What it means: Day is in search of his first worldwide victory of 2017. The former world No. 1 last visited the winner’s circle in May 2016, when he won The Players at TPC Sawgrass. A win this week would close out a difficult year for the Aussie who struggled with his game while also helping his mother in her battle with cancer. Day’s last victory on his native soil came in 2013, when he partnered with Adam Scott to win the World Cup of Golf for Australia at Royal Melbourne.


Full-field scores from the Emirates Australian Open


Round of the day: Herbert followed an opening 67 with a round of 66 to vault himself into the lead at The Australian Golf Club. He made six birdies, including four on his second nine, against a lone bogey to take the outright lead. The 22-year-old, who held the lead at this event last year and captured low-amateur honors in 2014, is coming off a runner-up finish at the NSW Open Championship, which boosted him from 714th to 429th in the Official World Golf Ranking. His 5-under score was matched by Dale Brandt-Richards and Josh Cabban.

Best of the rest: Matt Jones, who won this event over Jordan Spieth and Adam Scott two years ago, turned in 4-under 67. Jones is best known to American audiences for his playoff victory at the 2014 Shell Houston Open and for holding the 36-hole lead at the 2015 PGA Championship at Whistling Straits, which was eventually won by Day. Jones will start the weekend five shots off the lead, at 4 under par.

Biggest disappointment: Spieth has a lot of work to do this weekend if he expects to be in the title picture for the fourth year in a row. Rounds of 70-71 have him eight shots behind the lead held by Herbert. Spieth made a birdie and a bogey on each side Friday to turn in level par. The reigning champion golfer of the year has finished first, second and first at this event over the last three years.

Storyline to watch this weekend: The Australian Open is the first event of the 2018 Open Qualifying Series. The leading three players who finish in the top 10 and who are not otherwise exempt will receive invites into next summer’s Open Championship at Carnoustie.

Ogilvy urges distance rollback of ball

By Golf Channel DigitalNovember 23, 2017, 8:49 pm

Add Geoff Ogilvy to the chorus of voices calling for a distance rollback of the golf ball.

In an interview before the start of the Emirates Australian Open, Ogilvy said a "time-out" is needed for governing bodies to deal with the issue.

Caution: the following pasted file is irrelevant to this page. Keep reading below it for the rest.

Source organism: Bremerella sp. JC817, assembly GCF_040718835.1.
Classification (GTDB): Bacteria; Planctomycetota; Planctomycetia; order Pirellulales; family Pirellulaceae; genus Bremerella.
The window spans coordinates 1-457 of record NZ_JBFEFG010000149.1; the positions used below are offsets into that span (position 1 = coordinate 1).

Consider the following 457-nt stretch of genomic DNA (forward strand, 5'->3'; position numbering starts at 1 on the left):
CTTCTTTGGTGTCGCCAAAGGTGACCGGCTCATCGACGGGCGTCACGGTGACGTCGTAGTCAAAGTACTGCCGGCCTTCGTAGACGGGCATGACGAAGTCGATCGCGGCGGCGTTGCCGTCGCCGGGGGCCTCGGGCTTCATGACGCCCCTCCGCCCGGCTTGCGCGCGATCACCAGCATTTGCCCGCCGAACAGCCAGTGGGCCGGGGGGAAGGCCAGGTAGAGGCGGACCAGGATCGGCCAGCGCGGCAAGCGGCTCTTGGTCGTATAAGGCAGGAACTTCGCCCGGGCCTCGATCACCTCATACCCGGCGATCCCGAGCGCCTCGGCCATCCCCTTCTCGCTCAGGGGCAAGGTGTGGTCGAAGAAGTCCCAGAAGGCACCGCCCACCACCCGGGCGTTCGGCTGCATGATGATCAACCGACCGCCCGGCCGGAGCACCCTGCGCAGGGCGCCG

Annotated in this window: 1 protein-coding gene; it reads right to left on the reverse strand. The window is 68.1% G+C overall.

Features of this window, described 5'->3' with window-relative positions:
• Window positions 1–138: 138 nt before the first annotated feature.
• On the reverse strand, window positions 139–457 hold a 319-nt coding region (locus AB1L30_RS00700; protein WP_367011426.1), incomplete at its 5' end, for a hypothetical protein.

"It's complete nonsense," he said, according to an Australian website. "In my career, it’s gone from 300 yards was a massive hit to you’re a shorter hitter on tour now, legitimately short. It’s changed the way we play great golf courses and that is the crime. It isn’t that the ball goes 400, that’s neither here nor there. It’s the fact the ball going 400 doesn’t makes Augusta work properly, it functions completely wrong.’’


Full-field scores from the Emirates Australian Open


Ogilvy used an example from American baseball to help get his point across to an Australian audience.

“Major League Baseball in America, they use wooden bats, and everywhere else in baseball they use aluminium bats,’’ he said. “And when the major leaguers use aluminium bats they don’t even have to touch it and it completely destroys their stadiums. It’s just comedy.

“That’s kind of what’s happened to us at least with the drivers of these big hitters; We’ve completely outgrown the stadiums. So do you rebuild every stadium in the world? That’s expensive. Or make the ball go shorter? It seems relatively simple from that perspective.’’

Ogilvy, an Australian who won the 2006 U.S. Open, said he believes there will be a rollback, but admitted it would be a "challenge" for manufacturers to produce a ball that flies shorter for pros but does not lose distance when struck by recreational players.

The golf world celebrates Thanksgiving

By Golf Channel DigitalNovember 23, 2017, 6:01 pm

Here's a look, through social media, at how the golf world celebrates Thanksgiving.

Lexi Thompson:

Baking time!!

A post shared by Lexi Thompson (@lexi) on

David Feherty:

Jack Nicklaus:

GC Tiger Tracker:

Steve Stricker:

Golf Channel:

Frank Nobilo:

Ian Poulter:

Tyrone Van Aswegen:

Happy Thanksgiving: Biggest turkeys of 2017

By Grill Room TeamNovember 23, 2017, 3:00 pm

Thanksgiving brings us golf's biggest turkeys of the year. Donald Trump, Grayson Murray and a certain (now-former) tournament director headline the list. Click here or on the image below to check out all the turkeys.